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War And Peace 461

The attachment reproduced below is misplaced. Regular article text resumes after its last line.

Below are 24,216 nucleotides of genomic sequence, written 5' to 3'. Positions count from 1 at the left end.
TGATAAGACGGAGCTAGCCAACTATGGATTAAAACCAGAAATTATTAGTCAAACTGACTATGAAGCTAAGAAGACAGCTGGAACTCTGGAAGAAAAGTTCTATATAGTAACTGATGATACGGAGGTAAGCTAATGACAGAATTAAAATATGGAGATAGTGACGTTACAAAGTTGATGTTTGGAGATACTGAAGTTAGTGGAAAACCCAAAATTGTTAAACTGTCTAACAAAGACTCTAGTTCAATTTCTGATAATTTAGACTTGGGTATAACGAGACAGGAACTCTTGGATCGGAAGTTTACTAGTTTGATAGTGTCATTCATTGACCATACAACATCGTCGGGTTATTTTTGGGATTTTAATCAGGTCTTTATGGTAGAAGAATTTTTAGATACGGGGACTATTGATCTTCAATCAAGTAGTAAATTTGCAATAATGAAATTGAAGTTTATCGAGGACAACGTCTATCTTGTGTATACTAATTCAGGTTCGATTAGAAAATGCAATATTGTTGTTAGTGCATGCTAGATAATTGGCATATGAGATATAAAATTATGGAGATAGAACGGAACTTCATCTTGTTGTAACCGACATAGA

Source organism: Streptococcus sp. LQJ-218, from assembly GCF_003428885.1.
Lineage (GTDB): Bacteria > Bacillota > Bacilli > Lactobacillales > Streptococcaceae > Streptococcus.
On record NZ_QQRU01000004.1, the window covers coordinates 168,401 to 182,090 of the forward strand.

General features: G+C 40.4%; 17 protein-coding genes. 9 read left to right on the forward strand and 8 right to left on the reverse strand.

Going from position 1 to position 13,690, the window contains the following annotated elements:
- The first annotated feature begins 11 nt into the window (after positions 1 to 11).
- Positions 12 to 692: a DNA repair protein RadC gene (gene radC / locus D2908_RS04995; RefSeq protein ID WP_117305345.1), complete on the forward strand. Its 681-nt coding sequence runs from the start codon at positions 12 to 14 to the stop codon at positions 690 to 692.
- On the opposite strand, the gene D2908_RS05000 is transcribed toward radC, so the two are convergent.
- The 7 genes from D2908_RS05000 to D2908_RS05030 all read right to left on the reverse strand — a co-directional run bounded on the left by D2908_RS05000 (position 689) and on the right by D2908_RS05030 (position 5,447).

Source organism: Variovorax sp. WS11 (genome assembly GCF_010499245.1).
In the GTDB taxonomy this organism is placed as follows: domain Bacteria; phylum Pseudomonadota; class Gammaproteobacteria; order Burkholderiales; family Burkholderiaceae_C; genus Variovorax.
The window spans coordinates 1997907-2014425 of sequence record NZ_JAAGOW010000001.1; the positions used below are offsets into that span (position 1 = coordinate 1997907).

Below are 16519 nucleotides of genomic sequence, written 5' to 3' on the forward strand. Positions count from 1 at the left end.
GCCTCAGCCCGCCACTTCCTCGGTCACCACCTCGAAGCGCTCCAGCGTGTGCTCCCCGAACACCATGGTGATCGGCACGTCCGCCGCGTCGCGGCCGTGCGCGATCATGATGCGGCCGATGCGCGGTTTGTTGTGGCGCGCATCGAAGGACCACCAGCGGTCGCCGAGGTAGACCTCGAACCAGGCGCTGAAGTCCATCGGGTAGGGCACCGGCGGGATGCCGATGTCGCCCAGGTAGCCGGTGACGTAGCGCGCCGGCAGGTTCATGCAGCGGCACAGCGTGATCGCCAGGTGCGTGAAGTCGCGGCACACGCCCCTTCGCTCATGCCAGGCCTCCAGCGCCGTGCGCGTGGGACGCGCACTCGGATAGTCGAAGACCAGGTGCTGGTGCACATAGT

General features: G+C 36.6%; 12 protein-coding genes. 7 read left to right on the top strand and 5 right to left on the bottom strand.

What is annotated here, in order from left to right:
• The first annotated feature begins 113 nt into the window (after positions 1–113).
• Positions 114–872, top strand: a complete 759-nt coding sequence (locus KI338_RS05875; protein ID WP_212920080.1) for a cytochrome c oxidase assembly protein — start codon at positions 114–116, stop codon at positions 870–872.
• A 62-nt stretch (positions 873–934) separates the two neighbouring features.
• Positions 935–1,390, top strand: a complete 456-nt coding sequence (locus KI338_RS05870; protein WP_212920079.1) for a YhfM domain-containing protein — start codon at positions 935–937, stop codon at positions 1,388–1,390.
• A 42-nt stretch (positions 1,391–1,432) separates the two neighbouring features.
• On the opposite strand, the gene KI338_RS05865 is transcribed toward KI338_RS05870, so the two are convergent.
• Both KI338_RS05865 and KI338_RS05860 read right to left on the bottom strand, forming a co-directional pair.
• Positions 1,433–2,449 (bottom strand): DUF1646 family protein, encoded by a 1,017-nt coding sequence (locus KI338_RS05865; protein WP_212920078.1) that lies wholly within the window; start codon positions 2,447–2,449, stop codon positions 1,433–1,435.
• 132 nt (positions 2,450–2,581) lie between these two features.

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the fleches Bennigsen stopped and began looking at the Shevardino Redoubt opposite, which had been ours the day before and where several horsemen could be descried. The officers said that either Napoleon or Murat was there, and they all gazed eagerly at this little group of horsemen. Pierre also looked at them, trying to guess which of the scarcely discernible figures was Napoleon. At last those mounted men rode away from the mound and disappeared. Bennigsen spoke to a general who approached him, and began explaining the whole position of our troops. Pierre listened to him, straining each faculty to understand the essential points of the impending battle, but was mortified to feel that his mental capacity was inadequate for the task. He could make nothing of it. Bennigsen stopped speaking and, noticing that Pierre was listening, suddenly said to him: "I dont think this interests you?" "On the contrary its very interesting!" replied Pierre not quite truthfully. From the fleches they rode still farther to the left, along a road winding through a thick, low-growing birch wood. In the middle of the wood a brown hare with white feet sprang out and, scared by the tramp of the many horses, grew so confused that it leaped along the road in front of them for some time, arousing general attention and laughter, and only when several voices shouted at it did it dart to one side and disappear in the thicket. After going through the wood for about a mile and a half they came out on a glade where troops of Tuchkovs corps were stationed to defend the left flank. Here, at the extreme left flank, Bennigsen talked a great deal and with much heat, and, as it seemed to Pierre, gave orders of great military importance. In front of Tuchkovs troops was some high ground not occupied by troops. Bennigsen loudly criticized this mistake, saying that it was madness to leave a height which commanded the country around unoccupied and to place troops below it. Some of the generals expressed the same opinion. One in particular declared with martial heat that they were put there to be slaughtered. Bennigsen on his own authority ordered the troops to occupy the high ground. This disposition on the left flank increased Pierres doubt of his own capacity to understand military matters. Listening to Bennigsen and the generals criticizing the position of the troops behind the hill, he quite understood them and shared their opinion, but for that very reason he could not understand how the man who put them there behind the hill could have made so gross and palpable a blunder. Pierre did not know that these troops were not, as Bennigsen supposed, put there to defend the position, but were in a concealed position as an ambush, that they should not be seen and might be able to strike an approaching enemy unexpectedly. Bennigsen did not know this and moved the troops forward according to his own ideas without mentioning the matter to the commander in chief. CHAPTER XXIV On that bright evening of August 25, Prince Andrew lay leaning on his elbow in a broken-down shed in the village of Knyazkovo at the further end of his regiments encampment. Through a gap in the broken wall he could see, beside the wooden fence, a row of thirty year-old birches with their lower branches lopped off, a field on which shocks of oats were standing, and some bushes near which rose the smoke of campfires--the soldiers kitchens. Narrow and burdensome and useless to anyone as his life now seemed to him, Prince Andrew on the eve of battle felt agitated and irritable as he had done seven years before at Austerlitz. He had received and given the orders for next days battle and had nothing more to do. But his thoughts--the simplest, clearest, and therefore most terrible thoughts--would give him no peace. He knew that tomorrows battle would be the most terrible of all he had taken part in, and for the first time in his life the possibility of death presented itself to him--not in relation to any worldly matter or with reference to its effect on others, but simply in relation to himself, to his own soul--vividly, plainly, terribly, and almost as a certainty. And from the height of this perception all that had previously tormented and preoccupied him suddenly became illumined by a cold white light without shadows, without perspective, without distinction of outline. All life appeared to him like magic-lantern pictures at which he had long been gazing by artificial light through a glass. Now he

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